- Better video: Provides higher definition movie capture (4K/30p vs 1080/60p).
- Better sound control: Has a headphone port that enables audio monitoring while recording.
- More framing info: Has an electronic viewfinder that displays shooting data.
- More complete view: Has a viewfinder with a larger field of view (100% vs 95%).
- Larger viewfinder image: Features a viewfinder with a higher magnification (0.78x vs 0.51x).
- More detailed LCD: Has a higher resolution rear screen (1440k vs 1040k dots).
- Faster shutter: Has higher mechanical shutter speed (1/8000s vs 1/4000s) to freeze action.
- Faster burst: Shoots at higher frequency (10 vs 6 flaps/sec) to capture the decisive moment.
- Less disturbing: Has an electronic shutter option for completely silent shooting.
- Easier time-lapse photography: Has an intervalometer built-in for low frequency shooting.
- Easier travel charging: Can be conveniently charged via its USB port.
- Better sealing: Is splash and dust sealed for shooting in inclement weather conditions.
- Sharper images: Has stabilization technology built-in to reduce the impact of hand-shake.
- More legacy lens friendly: Can use many non-native lenses via adapters.
- Faster data transfer: Supports a more advanced USB protocol (3.1 vs 2.0).
- Better studio light control: Has a PC Sync socket to connect to professional strobe lights.
- Greater peace of mind: Features a second card slot as a backup in case of memory card failure.
- Faster buffer clearing: Supports a more advanced SD data transfer standard (UHS-II vs UHS-I).
- More modern: Was introduced somewhat (8 months) more recently.
If the number of relative strengths (bullet points above) is taken as a guide, the A7R III is the clear winner of the contest (25 : 8 points). However, the pertinence of the various camera strengths will differ across photographers, so that you might want to weigh individual camera traits according to their importance for your own imaging needs before making a camera decision. A professional wildlife photographer will view the differences between cameras in a way that diverges from the perspective of a family photog, and a person interested in architecture has distinct needs from a sports shooter. Hence, the decision which camera is best and worth buying is often a very personal one.
How about other alternatives? Do the specifications of the Canon 800D and the Sony A7R III place the cameras among the top in their class? Find out in the latest Best DSLR Camera and Best Mirrorless Interchangeable Lens Camera listings whether the two cameras rank among the cream of the crop.
In any case, while the comparison of technical specifications can provide a useful overview of the capabilities of different cameras, it says little about, for example, the shooting experience and imaging performance of the 800D and the A7R III in practical situations. User reviews that are available, for instance, at amazon can sometimes shed light on these issues, but such feedback is all too often partial, inconsistent, and inaccurate.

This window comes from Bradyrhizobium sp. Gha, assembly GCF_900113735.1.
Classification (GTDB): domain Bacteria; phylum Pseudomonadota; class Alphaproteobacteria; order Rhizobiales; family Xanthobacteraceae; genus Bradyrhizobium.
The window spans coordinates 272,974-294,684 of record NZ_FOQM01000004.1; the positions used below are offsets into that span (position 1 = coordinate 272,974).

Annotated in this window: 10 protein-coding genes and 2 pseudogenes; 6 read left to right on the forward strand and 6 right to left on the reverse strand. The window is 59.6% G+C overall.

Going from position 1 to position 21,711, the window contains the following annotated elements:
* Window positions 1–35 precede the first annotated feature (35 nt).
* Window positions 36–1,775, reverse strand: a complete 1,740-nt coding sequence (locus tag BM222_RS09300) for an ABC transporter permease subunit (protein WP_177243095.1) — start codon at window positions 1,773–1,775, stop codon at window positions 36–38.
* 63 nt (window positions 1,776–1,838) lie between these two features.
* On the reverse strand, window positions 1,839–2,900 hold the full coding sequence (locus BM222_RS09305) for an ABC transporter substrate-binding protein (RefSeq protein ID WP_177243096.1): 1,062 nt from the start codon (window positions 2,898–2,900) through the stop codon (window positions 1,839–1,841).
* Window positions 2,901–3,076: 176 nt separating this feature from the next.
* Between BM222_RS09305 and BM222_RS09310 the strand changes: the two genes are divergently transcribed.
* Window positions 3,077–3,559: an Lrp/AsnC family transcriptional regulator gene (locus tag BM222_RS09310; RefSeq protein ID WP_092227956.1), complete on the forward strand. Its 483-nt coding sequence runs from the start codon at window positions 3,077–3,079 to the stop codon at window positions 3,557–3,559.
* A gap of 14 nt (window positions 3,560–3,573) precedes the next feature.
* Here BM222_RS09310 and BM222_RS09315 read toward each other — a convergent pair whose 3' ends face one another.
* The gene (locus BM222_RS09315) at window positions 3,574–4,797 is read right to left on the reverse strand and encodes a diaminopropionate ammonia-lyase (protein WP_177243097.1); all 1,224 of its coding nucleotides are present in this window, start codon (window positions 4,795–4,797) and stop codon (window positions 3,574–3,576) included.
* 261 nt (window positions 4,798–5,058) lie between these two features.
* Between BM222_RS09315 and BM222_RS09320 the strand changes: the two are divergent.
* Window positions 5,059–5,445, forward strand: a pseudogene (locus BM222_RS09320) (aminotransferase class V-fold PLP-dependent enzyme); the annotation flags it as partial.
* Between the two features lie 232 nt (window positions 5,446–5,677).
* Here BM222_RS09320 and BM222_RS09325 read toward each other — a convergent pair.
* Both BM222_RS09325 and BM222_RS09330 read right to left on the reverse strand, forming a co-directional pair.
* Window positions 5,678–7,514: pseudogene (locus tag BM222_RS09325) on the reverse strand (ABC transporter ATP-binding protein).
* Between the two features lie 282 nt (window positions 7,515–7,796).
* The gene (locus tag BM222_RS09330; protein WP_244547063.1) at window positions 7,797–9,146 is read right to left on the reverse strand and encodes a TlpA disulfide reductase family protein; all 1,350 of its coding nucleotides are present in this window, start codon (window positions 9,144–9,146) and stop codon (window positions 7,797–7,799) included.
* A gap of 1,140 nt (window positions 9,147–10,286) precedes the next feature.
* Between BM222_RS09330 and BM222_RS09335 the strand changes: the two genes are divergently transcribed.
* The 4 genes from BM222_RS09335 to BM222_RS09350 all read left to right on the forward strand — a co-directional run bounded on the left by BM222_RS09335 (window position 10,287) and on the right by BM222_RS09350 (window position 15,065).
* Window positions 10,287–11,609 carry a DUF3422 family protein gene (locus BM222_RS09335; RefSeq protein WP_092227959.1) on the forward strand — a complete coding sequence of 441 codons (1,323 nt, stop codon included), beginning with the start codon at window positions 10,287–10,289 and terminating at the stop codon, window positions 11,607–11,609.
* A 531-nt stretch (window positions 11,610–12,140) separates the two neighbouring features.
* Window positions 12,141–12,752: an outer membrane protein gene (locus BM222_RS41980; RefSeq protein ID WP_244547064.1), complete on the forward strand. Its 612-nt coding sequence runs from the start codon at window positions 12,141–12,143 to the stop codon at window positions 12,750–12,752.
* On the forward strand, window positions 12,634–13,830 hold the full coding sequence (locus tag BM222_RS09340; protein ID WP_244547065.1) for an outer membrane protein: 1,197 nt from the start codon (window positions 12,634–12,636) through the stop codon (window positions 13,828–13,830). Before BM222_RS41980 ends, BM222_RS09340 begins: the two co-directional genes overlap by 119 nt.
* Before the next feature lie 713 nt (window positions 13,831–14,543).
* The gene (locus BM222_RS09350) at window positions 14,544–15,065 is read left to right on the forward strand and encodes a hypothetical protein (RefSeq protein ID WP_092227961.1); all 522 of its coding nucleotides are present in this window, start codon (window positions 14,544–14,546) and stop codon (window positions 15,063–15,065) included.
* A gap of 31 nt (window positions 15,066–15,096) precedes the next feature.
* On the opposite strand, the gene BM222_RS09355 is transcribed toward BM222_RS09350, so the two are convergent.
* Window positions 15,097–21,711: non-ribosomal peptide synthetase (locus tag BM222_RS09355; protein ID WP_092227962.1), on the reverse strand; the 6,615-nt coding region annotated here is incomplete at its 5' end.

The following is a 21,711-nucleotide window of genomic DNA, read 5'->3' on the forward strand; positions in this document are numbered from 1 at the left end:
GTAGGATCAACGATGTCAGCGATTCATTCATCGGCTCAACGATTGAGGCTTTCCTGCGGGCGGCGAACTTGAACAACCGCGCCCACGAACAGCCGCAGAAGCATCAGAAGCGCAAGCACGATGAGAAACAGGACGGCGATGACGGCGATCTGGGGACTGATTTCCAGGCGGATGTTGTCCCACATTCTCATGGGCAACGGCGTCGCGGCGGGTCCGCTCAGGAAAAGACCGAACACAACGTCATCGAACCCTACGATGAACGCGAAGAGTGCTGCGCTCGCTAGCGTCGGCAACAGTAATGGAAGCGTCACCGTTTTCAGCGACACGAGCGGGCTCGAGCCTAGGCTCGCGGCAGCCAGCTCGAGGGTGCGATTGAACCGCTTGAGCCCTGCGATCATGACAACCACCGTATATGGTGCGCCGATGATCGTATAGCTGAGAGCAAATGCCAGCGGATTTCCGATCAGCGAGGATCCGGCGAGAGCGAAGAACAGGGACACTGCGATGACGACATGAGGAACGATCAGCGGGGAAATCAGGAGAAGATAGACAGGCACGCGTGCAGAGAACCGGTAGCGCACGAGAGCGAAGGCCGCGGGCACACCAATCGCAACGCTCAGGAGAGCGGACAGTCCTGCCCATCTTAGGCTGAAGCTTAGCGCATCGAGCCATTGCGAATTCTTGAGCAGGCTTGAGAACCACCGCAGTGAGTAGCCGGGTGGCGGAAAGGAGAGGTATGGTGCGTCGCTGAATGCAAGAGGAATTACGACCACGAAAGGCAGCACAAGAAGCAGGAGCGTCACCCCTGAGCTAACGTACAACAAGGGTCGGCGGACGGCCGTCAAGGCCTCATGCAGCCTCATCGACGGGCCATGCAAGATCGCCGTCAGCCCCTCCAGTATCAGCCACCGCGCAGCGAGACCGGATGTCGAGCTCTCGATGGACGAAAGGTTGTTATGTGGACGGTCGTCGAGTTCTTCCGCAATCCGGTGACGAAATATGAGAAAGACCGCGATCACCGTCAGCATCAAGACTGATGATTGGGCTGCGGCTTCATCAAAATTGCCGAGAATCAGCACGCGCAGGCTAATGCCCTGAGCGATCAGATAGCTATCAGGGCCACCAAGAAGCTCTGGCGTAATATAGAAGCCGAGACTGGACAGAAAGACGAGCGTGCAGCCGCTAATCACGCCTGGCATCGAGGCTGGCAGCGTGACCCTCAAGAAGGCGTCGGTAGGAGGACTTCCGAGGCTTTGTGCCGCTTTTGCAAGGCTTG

This is where reviews by experts come in. The following table reports the overall ratings of the cameras as published by some of the major camera review sites (cameralabs, dpreview, ephotozine, imaging-resource, and photographyblog). As can be seen, the professional reviewers agree in many cases on the quality of different cameras, but sometimes their assessments diverge, reinforcing the earlier point that a camera decision is often a very personal choice.
|Canon 800D»||-||80/100||4.5/5||4/5||4/5||Feb 2017||749||Canon 800D|
|Sony A7R III«||+ +||90/100||4.5/5||5/5||5/5||Oct 2017||3,199||-||Sony A7R III|
|Canon 2000D« »||o||-||3.5/5||-||3.5/5||Feb 2018||449||Canon 2000D|
|Canon M50« »||+||79/100||-||4/5||3.5/5||Feb 2018||779||Canon M50|
|Canon 77D« »||-||82/100||4.5/5||4.5/5||4/5||Feb 2017||899||Canon 77D|
|Canon 200D« »||+ +||78/100||4.5/5||4.5/5||4.5/5||Jun 2017||549||-||Canon 200D|
|Canon M6« »||-||80/100||4/5||4.5/5||4/5||Feb 2017||779||-||Canon M6|
|Canon 1300D« »||o||73/100||4/5||3.5/5||4/5||Mar 2016||449||-||Canon 1300D|
|Canon G7 X Mark II« »||+ +||81/100||4.5/5||4/5||4.5/5||Feb 2016||699||-||Canon G7 X Mark II|
|Canon 750D« »||-||75/100||4.5/5||4.5/5||4.5/5||Feb 2015||749||-||Canon 750D|
|Canon 760D« »||+||77/100||4.5/5||4.5/5||4.5/5||Feb 2015||649||-||Canon 760D|
|Nikon Z7« »||+||89/100||4.5/5||4.5/5||5/5||Aug 2018||3,399||Nikon Z7|
|Nikon D5600« »||-||79/100||4.5/5||4.5/5||4/5||Nov 2016||699||Nikon D5600|
|Sony A9« »||+ +||89/100||5/5||5/5||5/5||Apr 2017||4,499||Sony A9|
|Sony A99 II« »||-||85/100||4.5/5||4.5/5||4.5/5||Sep 2016||3,199||Sony A99 II|